To change the group on the YN-560, press buttons “E” and “F” (as listed at the diagram at the top of this page) at the same time.  Then use the up and down keys to cycle through, and press the center okay button (part of “G”) to accept.  You should now be on channel 1, group A.

Now set down the flash.  It's set to go, and should look like the picture in this section.  It's time to set up the YN-560TX controller.

The good news is that this part is super simple.  Just hold the “Zoom/Ch” and “Mode” buttons at the same time for a few seconds to reset the YN560TX trigger.  This will zero out all of your settings and put it in channel 1.  That's all you'll need to do.

At this point, your YN-560 TX trigger and your YN-560 flash should be able to communicate with each other.  Turn on both units.  Press and HOLD the “Test” button on your YN560TX trigger.  It should make the flash on your YN560 fire the flash.

Ta-DA!!!!!  You're set to go.  Now it's time to learn off-camera flash.

One Last Thing

Hooray!  Your flash can fire now, but you're about to face a lot more issues as you learn to use your flash effectively.  I can really shorten your learning curve with a video training I produced called “Lighting in a Flash” which THOUSANDS of photographers from all around the world have purchased.

In the video, I use the YN-560 flash exclusively to produce professional and creative portraits with an inexpensive YN-560 and an umbrella.  I really think I could save you 2 years of a learning curve if you'll spend an evening watching the video.  You can get Lighting in a Flash here.  It's really reasonably priced.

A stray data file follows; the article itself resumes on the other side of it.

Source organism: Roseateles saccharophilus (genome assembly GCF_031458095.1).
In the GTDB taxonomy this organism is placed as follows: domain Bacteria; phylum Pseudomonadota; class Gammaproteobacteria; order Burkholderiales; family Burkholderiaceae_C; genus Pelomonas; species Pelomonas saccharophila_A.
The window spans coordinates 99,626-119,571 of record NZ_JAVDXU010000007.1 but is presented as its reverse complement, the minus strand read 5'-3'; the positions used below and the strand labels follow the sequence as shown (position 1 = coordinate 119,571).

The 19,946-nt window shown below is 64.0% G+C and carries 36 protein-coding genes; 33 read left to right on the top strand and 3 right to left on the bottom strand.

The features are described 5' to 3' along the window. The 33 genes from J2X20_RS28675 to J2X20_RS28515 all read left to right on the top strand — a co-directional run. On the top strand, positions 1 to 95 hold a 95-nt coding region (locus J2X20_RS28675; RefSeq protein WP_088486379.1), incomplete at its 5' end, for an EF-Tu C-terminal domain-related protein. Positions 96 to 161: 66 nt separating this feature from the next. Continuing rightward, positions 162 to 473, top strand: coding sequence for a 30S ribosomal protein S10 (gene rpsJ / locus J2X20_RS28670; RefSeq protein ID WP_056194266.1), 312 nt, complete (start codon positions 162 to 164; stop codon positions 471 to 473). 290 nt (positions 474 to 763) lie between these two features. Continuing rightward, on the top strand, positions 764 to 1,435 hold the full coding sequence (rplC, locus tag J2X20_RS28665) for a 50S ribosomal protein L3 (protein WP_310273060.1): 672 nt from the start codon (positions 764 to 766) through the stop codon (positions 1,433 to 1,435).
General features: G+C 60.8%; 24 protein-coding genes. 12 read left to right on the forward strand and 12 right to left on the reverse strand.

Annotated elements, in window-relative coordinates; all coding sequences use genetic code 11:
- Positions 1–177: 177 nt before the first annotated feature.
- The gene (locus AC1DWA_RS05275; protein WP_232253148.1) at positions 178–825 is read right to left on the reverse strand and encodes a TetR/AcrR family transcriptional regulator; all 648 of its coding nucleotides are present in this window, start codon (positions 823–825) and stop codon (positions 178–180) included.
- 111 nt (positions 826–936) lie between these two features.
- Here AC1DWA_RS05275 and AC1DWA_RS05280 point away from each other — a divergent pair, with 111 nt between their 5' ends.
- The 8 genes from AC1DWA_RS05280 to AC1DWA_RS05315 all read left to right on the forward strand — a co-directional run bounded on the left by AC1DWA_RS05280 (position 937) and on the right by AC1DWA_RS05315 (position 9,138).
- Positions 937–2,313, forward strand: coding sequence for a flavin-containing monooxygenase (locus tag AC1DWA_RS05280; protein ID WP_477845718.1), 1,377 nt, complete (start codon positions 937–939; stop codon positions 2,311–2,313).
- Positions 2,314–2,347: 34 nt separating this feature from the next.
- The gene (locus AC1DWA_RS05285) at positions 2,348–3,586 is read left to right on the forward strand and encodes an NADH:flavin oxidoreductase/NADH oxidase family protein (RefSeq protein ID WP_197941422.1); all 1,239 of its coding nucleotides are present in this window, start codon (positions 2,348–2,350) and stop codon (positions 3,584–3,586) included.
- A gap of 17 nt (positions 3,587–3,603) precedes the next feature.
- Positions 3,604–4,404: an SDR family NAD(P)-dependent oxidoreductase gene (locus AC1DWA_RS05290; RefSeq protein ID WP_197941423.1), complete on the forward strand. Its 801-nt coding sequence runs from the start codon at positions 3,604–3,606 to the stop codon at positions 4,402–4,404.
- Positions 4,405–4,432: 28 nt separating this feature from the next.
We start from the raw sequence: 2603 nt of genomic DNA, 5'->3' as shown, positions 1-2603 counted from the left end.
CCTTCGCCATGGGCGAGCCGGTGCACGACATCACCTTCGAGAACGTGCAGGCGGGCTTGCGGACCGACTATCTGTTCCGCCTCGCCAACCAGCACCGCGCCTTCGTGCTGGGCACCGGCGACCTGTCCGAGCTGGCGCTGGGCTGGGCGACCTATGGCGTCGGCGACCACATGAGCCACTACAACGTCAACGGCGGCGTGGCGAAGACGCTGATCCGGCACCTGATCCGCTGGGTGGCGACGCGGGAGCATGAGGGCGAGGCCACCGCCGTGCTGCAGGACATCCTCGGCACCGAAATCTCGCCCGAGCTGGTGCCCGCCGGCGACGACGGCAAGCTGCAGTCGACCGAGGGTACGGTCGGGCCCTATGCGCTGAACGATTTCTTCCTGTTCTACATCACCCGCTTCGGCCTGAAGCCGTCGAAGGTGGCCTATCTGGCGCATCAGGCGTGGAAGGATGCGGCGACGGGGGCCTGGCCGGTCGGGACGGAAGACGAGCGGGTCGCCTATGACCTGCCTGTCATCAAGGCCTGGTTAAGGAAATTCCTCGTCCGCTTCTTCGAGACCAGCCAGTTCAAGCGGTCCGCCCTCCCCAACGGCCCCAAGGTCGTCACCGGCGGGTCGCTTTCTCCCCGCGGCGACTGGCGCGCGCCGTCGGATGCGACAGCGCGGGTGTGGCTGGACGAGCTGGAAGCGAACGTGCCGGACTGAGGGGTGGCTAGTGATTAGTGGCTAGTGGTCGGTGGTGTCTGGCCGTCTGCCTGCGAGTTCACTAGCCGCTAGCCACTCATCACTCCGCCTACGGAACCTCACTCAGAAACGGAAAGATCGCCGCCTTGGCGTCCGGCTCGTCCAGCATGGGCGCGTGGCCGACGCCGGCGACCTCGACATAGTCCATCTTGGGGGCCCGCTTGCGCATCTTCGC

53 thoughts on “My Yongnuo YN-560 Flash Won’t Fire–HELP!”

  1. This was a great article. I purchased my first set of 560’s a few weeks ago. I knew from experience that YongNuo doesn’t have the best user manuals, but I have experience with speedlights, it can’t be that hard, right?

    I spent hours scouring the web for videos and articles on how to set them, especially to communicate with each other (I have some 560III’s, a 560TX, and a 560IV). This is the clearest, most direct guide I’ve seen on the subject.

    1. Thanks Tim! It was a much needed guide. I too have spent many hours trying to figure things things out. They are actually easier to use than the Canon/Nikon speedlights, but the directions are absolutely unusable. Hopefully this helps some people.

  2. Thank for this post. I’m just starting to get into using flash and purchased the 560 iv. However I think I made a mistake. I want to be able to use the flash as full flash outdoors during daylight. My camera is an Olympus OMD E-M10 ii. The max sync speed is 1/250. I think to get the shallow depth of field I want I will need high speed sync which the 560 doesn’t appear to have. What are your suggestions for this? Have you had success with the 560 for outdoor fill flash or is there a different Yongnuo model I should’ve purchase. Thank you.

  3. Very timely for me as I’m trying to order this setup….3-4 flashing and the controller. My only question is which to get. I’m a Olympus Micro Four Thirds user and I just can’t find out which version to get, Canon or Nikon. I’m told there is no difference but I’m still not sure. I’m also told that I’ll only lose the functionality of waking up the flashes with the shutter button. If true, how do I wake them up again if they sleep while shooting?

  4. Jim, I too followed all of these tips, and still had no luck. I purchased my lighting kit from Tim Payne’s website. After searching for an answer all over the internet, Tim actually messaged me and we exchanged pictures of the back of the flash and trigger. Finally we found that with Fuji, you need to have “Silent Mode” turned off to fire the flash as your article pointed out. I found the greatest help through IP+, and from Tim Payne, and would not hesitate to refer either of these businesses!